Google AdWords includes a range of different channels targeting different stages of the marketing funnel. Most businesses and users will be most familiar with Search Ads, which are displayed when a customer enters a Search Query into Google’s search engine. In addition, Google also has a Google Shopping Ads for eCommerce stores and the Google Display network where advertisers can target audiences and relevant content with banner ads or video.
Let’s assume for this post that the comparison is Google Search Ads and Facebook Ads.
Facebook Ads are shown in the Facebook news feed, in the sidebar on desktop devices and alongside content or within apps across Facebook’s network. Targeting options are many and varied, suitable for targeting huge, broad audience campaigns, but also awesome for local businesses targeting local customers with niche interests.
For businesses marketing events, Facebook’s local targeting options combined with interests present a powerful opportunity to create awareness and interest in those events. Advertisers looking to increase trust and confidence in their brand or product can also create niche, interest targeted campaigns to gain engagement, fans and traffic.
With Facebook’s lead cards, Facebook can be a powerful channel for capturing leads – names, phone numbers and email addresses which can be followed up with email marketing messages or phone calls. But these are ALL interruption strategies.
The targeting options are, without doubt, among the most comprehensive of any digital platform, but advertisers are still interrupting an audience that didn’t ask for the ads. Creating a campaign with a great response is tough and achieving direct sales with Facebook Ads is rarely a successful strategy.
The market-leading pay-per-click product for many years, Google AdWords Search ads put an advertiser’s business or product in front of an audience right when they’re searching.
Unlike Facebook Ads, Google Search Ads are shown in direct response to a customer’s need. They need a local car repair company, ads are shown for that query. Searches for wedding planners show ads for wedding planners. Searches for products show relevant product ads.
These ads are much more welcome, create a much greater click through rate than Facebook Ads and almost always produce a better conversion rate and a lower cost per lead or cost per sale. Why? Because customers searching for what they need right now are more likely to buy than customers who are interrupted with an offer, no matter how compelling.
The comparison isn’t so simple. It’s a little like comparing bacon and eggs – which is better? Individually, they’re both pretty awesome. Together, fantastic, in my opinion. The same is true of the Facebook vs AdWords comparison. Facebook arguably has greater reach and better targeting opportunities to create awareness and interest in a brand, an event, an offer or a product. Google Search is way better for capturing high-intent customers who are ready to buy. The truth is, they are both very different advertising opportunities which are very different strategies.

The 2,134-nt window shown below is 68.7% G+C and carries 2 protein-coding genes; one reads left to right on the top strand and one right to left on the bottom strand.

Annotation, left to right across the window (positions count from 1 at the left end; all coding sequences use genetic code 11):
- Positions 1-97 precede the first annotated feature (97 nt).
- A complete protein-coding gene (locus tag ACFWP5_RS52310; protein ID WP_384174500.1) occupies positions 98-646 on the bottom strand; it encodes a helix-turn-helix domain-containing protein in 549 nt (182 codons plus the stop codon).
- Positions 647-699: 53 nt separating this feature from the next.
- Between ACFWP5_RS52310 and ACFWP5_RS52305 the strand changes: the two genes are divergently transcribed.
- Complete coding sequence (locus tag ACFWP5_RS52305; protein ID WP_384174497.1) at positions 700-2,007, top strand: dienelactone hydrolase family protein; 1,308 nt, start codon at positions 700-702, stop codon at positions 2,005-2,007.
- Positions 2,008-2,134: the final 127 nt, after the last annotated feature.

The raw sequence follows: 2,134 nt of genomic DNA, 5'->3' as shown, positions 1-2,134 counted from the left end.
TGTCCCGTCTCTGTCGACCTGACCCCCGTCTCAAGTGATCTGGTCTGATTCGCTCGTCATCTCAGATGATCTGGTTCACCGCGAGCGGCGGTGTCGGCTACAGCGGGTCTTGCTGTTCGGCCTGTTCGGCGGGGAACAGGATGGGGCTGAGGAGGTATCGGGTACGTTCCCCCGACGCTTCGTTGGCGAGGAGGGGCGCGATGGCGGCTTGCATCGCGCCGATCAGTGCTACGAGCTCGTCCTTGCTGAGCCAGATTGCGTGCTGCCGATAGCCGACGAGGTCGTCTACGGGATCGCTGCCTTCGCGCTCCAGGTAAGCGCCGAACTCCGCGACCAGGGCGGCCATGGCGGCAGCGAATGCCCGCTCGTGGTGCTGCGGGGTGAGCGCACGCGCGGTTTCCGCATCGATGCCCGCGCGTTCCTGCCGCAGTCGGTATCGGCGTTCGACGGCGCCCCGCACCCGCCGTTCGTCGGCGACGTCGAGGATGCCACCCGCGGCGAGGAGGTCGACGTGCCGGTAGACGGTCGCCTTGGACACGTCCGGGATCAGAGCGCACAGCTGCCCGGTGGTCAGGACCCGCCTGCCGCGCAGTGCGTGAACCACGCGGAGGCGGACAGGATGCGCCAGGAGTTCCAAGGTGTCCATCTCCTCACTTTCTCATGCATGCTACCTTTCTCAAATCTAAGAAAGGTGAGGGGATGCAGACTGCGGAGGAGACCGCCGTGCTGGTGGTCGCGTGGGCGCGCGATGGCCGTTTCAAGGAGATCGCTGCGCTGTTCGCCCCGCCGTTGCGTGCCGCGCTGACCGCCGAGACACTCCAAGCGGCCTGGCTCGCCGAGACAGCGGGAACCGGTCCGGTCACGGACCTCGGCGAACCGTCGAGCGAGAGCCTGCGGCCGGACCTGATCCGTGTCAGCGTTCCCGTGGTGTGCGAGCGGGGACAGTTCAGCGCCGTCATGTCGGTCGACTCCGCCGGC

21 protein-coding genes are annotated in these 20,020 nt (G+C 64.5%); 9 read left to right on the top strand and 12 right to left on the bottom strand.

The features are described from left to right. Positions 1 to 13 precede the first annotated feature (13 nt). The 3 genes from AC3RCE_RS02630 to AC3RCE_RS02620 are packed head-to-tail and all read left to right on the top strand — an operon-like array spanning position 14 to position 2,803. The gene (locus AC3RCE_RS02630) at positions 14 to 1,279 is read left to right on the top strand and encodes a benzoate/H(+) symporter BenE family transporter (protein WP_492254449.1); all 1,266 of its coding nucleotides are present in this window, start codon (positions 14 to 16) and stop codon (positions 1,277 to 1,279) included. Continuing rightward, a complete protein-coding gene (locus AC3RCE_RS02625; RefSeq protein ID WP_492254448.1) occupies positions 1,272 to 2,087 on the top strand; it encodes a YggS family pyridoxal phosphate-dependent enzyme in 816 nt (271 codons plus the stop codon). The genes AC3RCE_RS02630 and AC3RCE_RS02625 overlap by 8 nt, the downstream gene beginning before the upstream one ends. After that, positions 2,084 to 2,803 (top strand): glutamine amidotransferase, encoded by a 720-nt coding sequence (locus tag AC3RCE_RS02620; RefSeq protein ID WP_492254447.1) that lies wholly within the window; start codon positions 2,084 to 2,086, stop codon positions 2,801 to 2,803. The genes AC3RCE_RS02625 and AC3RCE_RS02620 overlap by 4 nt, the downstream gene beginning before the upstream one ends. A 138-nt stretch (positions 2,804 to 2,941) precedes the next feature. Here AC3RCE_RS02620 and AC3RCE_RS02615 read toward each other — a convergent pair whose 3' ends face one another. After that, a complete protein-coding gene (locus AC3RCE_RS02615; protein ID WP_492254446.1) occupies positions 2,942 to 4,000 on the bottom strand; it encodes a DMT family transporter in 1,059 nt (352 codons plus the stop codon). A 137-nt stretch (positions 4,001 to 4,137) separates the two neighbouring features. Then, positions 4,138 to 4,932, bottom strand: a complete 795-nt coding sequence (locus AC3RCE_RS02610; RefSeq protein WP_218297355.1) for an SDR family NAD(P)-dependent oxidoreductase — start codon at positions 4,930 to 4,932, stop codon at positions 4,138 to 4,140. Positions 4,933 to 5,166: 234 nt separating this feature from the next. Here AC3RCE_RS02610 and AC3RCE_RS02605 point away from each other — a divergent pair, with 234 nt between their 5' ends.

For many businesses, it shouldn’t be a choice between on or the other, but both. Since these two great PPC platforms fit in different sections of the marketing funnel, combining them is an awesome strategy. Our event marketing campaign for a fitness company even proved the strategy. Facebook Ads were used to target a local audience interested in running and fitness. After a few weeks, it was clear that Facebook Ads didn’t convert into bookings. The cost for each booking was too high, so our client insisted on turning the Facebook Ads campaign off. Bookings were coming through the site from Google Search, so that was fine. Or so they thought.
Within two weeks of disabling the Facebook Ads campaign, the Search traffic slowed and bookings almost completely dried up. The event was coming up really quickly and would make a loss if we couldn’t get bookings! Facebook Ads created the awareness of the event to a local, relevant audience who weren’t ready to book or buy in that moment. But it did create conversion among friends and running groups and, most importantly, created Search traffic.
In disabling the Facebook Ads campaign, the awareness dropped, the search traffic dropped and bookings suffered as a result. Once the Facebook Ads campaign was resumed, search traffic almost immediately increased and bookings began to increase too. Facebook is great for creating demand, but not so good at direct sales. Google AdWords Search Ads are great for converting demand in to sales, but not so great at creating demand.
Without demand, Search Ads don’t work. Without a search presence, Facebook Ads are much less effective. Together, Facebook Ads and Google AdWords together are a powerful strategy.
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